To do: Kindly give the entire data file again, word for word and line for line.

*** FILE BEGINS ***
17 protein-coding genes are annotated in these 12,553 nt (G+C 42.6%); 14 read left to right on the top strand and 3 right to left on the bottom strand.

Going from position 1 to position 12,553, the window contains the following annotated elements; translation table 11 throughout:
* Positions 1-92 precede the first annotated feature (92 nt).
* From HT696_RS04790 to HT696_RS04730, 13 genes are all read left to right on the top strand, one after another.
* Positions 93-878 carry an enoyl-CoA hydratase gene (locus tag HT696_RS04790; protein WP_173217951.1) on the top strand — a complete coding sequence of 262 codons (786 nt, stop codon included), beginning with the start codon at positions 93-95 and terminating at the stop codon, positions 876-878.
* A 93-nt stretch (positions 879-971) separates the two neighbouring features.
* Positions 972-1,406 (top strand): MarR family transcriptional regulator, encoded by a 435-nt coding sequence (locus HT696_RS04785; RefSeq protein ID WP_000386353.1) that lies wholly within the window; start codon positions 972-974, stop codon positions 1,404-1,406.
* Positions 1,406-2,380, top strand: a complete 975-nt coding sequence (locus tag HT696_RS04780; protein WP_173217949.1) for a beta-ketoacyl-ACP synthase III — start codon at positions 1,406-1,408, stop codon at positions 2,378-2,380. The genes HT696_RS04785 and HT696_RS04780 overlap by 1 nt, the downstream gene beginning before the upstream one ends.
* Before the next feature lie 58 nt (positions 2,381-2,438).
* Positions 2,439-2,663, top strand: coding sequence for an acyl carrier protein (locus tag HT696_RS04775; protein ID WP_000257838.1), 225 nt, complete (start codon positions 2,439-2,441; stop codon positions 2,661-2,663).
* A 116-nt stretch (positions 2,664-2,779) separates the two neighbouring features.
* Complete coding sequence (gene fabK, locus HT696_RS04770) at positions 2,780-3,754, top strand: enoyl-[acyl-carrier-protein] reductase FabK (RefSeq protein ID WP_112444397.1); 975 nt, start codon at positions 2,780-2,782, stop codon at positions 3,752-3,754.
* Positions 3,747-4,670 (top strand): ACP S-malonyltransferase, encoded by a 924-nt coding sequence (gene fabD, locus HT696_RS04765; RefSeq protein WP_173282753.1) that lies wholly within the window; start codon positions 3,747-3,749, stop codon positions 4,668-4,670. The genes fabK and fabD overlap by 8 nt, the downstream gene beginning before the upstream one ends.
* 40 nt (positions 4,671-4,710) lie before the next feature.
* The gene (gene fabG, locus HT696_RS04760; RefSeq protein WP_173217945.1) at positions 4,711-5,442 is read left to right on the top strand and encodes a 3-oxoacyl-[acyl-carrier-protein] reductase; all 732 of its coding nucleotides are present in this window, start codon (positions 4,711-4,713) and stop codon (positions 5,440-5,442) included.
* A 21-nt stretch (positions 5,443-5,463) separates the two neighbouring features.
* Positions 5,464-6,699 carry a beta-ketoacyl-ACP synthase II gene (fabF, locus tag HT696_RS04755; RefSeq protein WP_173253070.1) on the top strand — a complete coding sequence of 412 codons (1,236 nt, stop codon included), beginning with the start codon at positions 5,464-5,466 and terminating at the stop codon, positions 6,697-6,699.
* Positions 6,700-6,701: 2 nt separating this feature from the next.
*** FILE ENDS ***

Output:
17 protein-coding genes are annotated in these 12,553 nt (G+C 42.6%); 14 read left to right on the top strand and 3 right to left on the bottom strand.

Going from position 1 to position 12,553, the window contains the following annotated elements; translation table 11 throughout:
* Positions 1-92 precede the first annotated feature (92 nt).
* From HT696_RS04790 to HT696_RS04730, 13 genes are all read left to right on the top strand, one after another.
* Positions 93-878 carry an enoyl-CoA hydratase gene (locus tag HT696_RS04790; protein WP_173217951.1) on the top strand — a complete coding sequence of 262 codons (786 nt, stop codon included), beginning with the start codon at positions 93-95 and terminating at the stop codon, positions 876-878.
* A 93-nt stretch (positions 879-971) separates the two neighbouring features.
* Positions 972-1,406 (top strand): MarR family transcriptional regulator, encoded by a 435-nt coding sequence (locus HT696_RS04785; RefSeq protein ID WP_000386353.1) that lies wholly within the window; start codon positions 972-974, stop codon positions 1,404-1,406.
* Positions 1,406-2,380, top strand: a complete 975-nt coding sequence (locus tag HT696_RS04780; protein WP_173217949.1) for a beta-ketoacyl-ACP synthase III — start codon at positions 1,406-1,408, stop codon at positions 2,378-2,380. The genes HT696_RS04785 and HT696_RS04780 overlap by 1 nt, the downstream gene beginning before the upstream one ends.
* Before the next feature lie 58 nt (positions 2,381-2,438).
* Positions 2,439-2,663, top strand: coding sequence for an acyl carrier protein (locus tag HT696_RS04775; protein ID WP_000257838.1), 225 nt, complete (start codon positions 2,439-2,441; stop codon positions 2,661-2,663).
* A 116-nt stretch (positions 2,664-2,779) separates the two neighbouring features.
* Complete coding sequence (gene fabK, locus HT696_RS04770) at positions 2,780-3,754, top strand: enoyl-[acyl-carrier-protein] reductase FabK (RefSeq protein ID WP_112444397.1); 975 nt, start codon at positions 2,780-2,782, stop codon at positions 3,752-3,754.
* Positions 3,747-4,670 (top strand): ACP S-malonyltransferase, encoded by a 924-nt coding sequence (gene fabD, locus HT696_RS04765; RefSeq protein WP_173282753.1) that lies wholly within the window; start codon positions 3,747-3,749, stop codon positions 4,668-4,670. The genes fabK and fabD overlap by 8 nt, the downstream gene beginning before the upstream one ends.
* 40 nt (positions 4,671-4,710) lie before the next feature.
* The gene (gene fabG, locus HT696_RS04760; RefSeq protein WP_173217945.1) at positions 4,711-5,442 is read left to right on the top strand and encodes a 3-oxoacyl-[acyl-carrier-protein] reductase; all 732 of its coding nucleotides are present in this window, start codon (positions 4,711-4,713) and stop codon (positions 5,440-5,442) included.
* A 21-nt stretch (positions 5,443-5,463) separates the two neighbouring features.
* Positions 5,464-6,699 carry a beta-ketoacyl-ACP synthase II gene (fabF, locus tag HT696_RS04755; RefSeq protein WP_173253070.1) on the top strand — a complete coding sequence of 412 codons (1,236 nt, stop codon included), beginning with the start codon at positions 5,464-5,466 and terminating at the stop codon, positions 6,697-6,699.
* Positions 6,700-6,701: 2 nt separating this feature from the next.